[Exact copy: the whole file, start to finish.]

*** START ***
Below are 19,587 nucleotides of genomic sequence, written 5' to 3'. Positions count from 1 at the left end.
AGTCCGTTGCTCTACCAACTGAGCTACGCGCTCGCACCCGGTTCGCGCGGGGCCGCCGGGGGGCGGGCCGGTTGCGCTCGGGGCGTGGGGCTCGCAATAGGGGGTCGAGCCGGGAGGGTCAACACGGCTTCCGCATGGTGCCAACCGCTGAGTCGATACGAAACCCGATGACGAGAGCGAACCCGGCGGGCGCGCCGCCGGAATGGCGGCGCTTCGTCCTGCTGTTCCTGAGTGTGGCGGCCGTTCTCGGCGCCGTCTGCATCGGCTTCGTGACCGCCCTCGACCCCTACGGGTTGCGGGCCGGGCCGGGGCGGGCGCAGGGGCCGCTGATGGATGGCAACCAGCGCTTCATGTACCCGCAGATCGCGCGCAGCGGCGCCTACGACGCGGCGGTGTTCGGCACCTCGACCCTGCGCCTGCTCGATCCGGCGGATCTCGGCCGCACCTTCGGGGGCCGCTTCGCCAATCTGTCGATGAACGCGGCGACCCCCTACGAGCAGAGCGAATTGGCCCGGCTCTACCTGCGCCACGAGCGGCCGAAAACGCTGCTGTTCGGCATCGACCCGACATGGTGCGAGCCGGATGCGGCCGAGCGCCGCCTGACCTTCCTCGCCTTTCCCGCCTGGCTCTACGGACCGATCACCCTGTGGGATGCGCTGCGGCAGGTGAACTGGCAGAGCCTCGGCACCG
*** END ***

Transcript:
Below are 19,587 nucleotides of genomic sequence, written 5' to 3'. Positions count from 1 at the left end.
AGTCCGTTGCTCTACCAACTGAGCTACGCGCTCGCACCCGGTTCGCGCGGGGCCGCCGGGGGGCGGGCCGGTTGCGCTCGGGGCGTGGGGCTCGCAATAGGGGGTCGAGCCGGGAGGGTCAACACGGCTTCCGCATGGTGCCAACCGCTGAGTCGATACGAAACCCGATGACGAGAGCGAACCCGGCGGGCGCGCCGCCGGAATGGCGGCGCTTCGTCCTGCTGTTCCTGAGTGTGGCGGCCGTTCTCGGCGCCGTCTGCATCGGCTTCGTGACCGCCCTCGACCCCTACGGGTTGCGGGCCGGGCCGGGGCGGGCGCAGGGGCCGCTGATGGATGGCAACCAGCGCTTCATGTACCCGCAGATCGCGCGCAGCGGCGCCTACGACGCGGCGGTGTTCGGCACCTCGACCCTGCGCCTGCTCGATCCGGCGGATCTCGGCCGCACCTTCGGGGGCCGCTTCGCCAATCTGTCGATGAACGCGGCGACCCCCTACGAGCAGAGCGAATTGGCCCGGCTCTACCTGCGCCACGAGCGGCCGAAAACGCTGCTGTTCGGCATCGACCCGACATGGTGCGAGCCGGATGCGGCCGAGCGCCGCCTGACCTTCCTCGCCTTTCCCGCCTGGCTCTACGGACCGATCACCCTGTGGGATGCGCTGCGGCAGGTGAACTGGCAGAGCCTCGGCACCG